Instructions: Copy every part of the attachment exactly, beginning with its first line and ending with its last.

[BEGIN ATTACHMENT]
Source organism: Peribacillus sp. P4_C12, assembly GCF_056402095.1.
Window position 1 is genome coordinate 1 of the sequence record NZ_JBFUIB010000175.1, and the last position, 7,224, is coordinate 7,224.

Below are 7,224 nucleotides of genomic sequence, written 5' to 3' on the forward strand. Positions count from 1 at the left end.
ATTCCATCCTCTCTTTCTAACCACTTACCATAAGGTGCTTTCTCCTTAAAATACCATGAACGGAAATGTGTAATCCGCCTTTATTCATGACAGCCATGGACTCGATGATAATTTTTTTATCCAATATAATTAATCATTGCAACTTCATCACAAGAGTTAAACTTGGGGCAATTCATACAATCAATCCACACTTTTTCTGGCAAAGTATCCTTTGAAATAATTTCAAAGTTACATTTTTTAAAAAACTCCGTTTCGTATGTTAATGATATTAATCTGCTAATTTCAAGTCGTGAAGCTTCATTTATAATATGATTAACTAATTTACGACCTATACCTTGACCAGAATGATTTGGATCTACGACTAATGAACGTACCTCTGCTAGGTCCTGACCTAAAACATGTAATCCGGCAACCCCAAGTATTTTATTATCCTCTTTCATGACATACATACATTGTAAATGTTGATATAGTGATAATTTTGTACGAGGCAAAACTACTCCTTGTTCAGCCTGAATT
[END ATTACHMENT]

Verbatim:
Source organism: Peribacillus sp. P4_C12, assembly GCF_056402095.1.
Window position 1 is genome coordinate 1 of the sequence record NZ_JBFUIB010000175.1, and the last position, 7,224, is coordinate 7,224.

Below are 7,224 nucleotides of genomic sequence, written 5' to 3' on the forward strand. Positions count from 1 at the left end.
ATTCCATCCTCTCTTTCTAACCACTTACCATAAGGTGCTTTCTCCTTAAAATACCATGAACGGAAATGTGTAATCCGCCTTTATTCATGACAGCCATGGACTCGATGATAATTTTTTTATCCAATATAATTAATCATTGCAACTTCATCACAAGAGTTAAACTTGGGGCAATTCATACAATCAATCCACACTTTTTCTGGCAAAGTATCCTTTGAAATAATTTCAAAGTTACATTTTTTAAAAAACTCCGTTTCGTATGTTAATGATATTAATCTGCTAATTTCAAGTCGTGAAGCTTCATTTATAATATGATTAACTAATTTACGACCTATACCTTGACCAGAATGATTTGGATCTACGACTAATGAACGTACCTCTGCTAGGTCCTGACCTAAAACATGTAATCCGGCAACCCCAAGTATTTTATTATCCTCTTTCATGACATACATACATTGTAAATGTTGATATAGTGATAATTTTGTACGAGGCAAAACTACTCCTTGTTCAGCCTGAATT